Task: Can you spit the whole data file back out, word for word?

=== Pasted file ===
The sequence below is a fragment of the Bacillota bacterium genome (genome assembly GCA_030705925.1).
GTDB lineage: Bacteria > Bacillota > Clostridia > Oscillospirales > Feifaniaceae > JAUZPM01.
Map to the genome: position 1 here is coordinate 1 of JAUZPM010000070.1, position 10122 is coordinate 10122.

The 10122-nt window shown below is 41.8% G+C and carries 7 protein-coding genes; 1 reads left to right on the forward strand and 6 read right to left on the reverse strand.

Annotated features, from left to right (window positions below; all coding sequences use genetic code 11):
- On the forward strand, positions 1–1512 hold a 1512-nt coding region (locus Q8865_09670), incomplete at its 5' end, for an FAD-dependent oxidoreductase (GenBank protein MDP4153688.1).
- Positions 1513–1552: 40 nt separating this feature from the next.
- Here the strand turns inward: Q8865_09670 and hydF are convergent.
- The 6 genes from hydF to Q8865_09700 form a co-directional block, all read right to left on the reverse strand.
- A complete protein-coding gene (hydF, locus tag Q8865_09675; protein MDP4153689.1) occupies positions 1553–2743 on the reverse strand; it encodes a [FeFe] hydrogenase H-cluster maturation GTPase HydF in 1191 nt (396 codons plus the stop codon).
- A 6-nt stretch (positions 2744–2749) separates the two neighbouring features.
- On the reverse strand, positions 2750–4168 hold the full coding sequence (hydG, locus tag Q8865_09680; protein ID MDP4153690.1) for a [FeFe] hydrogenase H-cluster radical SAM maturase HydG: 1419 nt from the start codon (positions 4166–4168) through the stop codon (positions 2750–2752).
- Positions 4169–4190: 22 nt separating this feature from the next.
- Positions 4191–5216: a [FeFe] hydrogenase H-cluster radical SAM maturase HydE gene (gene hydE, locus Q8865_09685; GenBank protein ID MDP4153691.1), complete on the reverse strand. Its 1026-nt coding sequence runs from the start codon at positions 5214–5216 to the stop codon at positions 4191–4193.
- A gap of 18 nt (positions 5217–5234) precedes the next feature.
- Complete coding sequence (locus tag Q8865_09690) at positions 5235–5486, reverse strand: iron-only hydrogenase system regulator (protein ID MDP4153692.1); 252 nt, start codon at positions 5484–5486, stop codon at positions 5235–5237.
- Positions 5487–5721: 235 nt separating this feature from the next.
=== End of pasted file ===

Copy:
The sequence below is a fragment of the Bacillota bacterium genome (genome assembly GCA_030705925.1).
GTDB lineage: Bacteria > Bacillota > Clostridia > Oscillospirales > Feifaniaceae > JAUZPM01.
Map to the genome: position 1 here is coordinate 1 of JAUZPM010000070.1, position 10122 is coordinate 10122.

The 10122-nt window shown below is 41.8% G+C and carries 7 protein-coding genes; 1 reads left to right on the forward strand and 6 read right to left on the reverse strand.

Annotated features, from left to right (window positions below; all coding sequences use genetic code 11):
- On the forward strand, positions 1–1512 hold a 1512-nt coding region (locus Q8865_09670), incomplete at its 5' end, for an FAD-dependent oxidoreductase (GenBank protein MDP4153688.1).
- Positions 1513–1552: 40 nt separating this feature from the next.
- Here the strand turns inward: Q8865_09670 and hydF are convergent.
- The 6 genes from hydF to Q8865_09700 form a co-directional block, all read right to left on the reverse strand.
- A complete protein-coding gene (hydF, locus tag Q8865_09675; protein MDP4153689.1) occupies positions 1553–2743 on the reverse strand; it encodes a [FeFe] hydrogenase H-cluster maturation GTPase HydF in 1191 nt (396 codons plus the stop codon).
- A 6-nt stretch (positions 2744–2749) separates the two neighbouring features.
- On the reverse strand, positions 2750–4168 hold the full coding sequence (hydG, locus tag Q8865_09680; protein ID MDP4153690.1) for a [FeFe] hydrogenase H-cluster radical SAM maturase HydG: 1419 nt from the start codon (positions 4166–4168) through the stop codon (positions 2750–2752).
- Positions 4169–4190: 22 nt separating this feature from the next.
- Positions 4191–5216: a [FeFe] hydrogenase H-cluster radical SAM maturase HydE gene (gene hydE, locus Q8865_09685; GenBank protein ID MDP4153691.1), complete on the reverse strand. Its 1026-nt coding sequence runs from the start codon at positions 5214–5216 to the stop codon at positions 4191–4193.
- A gap of 18 nt (positions 5217–5234) precedes the next feature.
- Complete coding sequence (locus tag Q8865_09690) at positions 5235–5486, reverse strand: iron-only hydrogenase system regulator (protein ID MDP4153692.1); 252 nt, start codon at positions 5484–5486, stop codon at positions 5235–5237.
- Positions 5487–5721: 235 nt separating this feature from the next.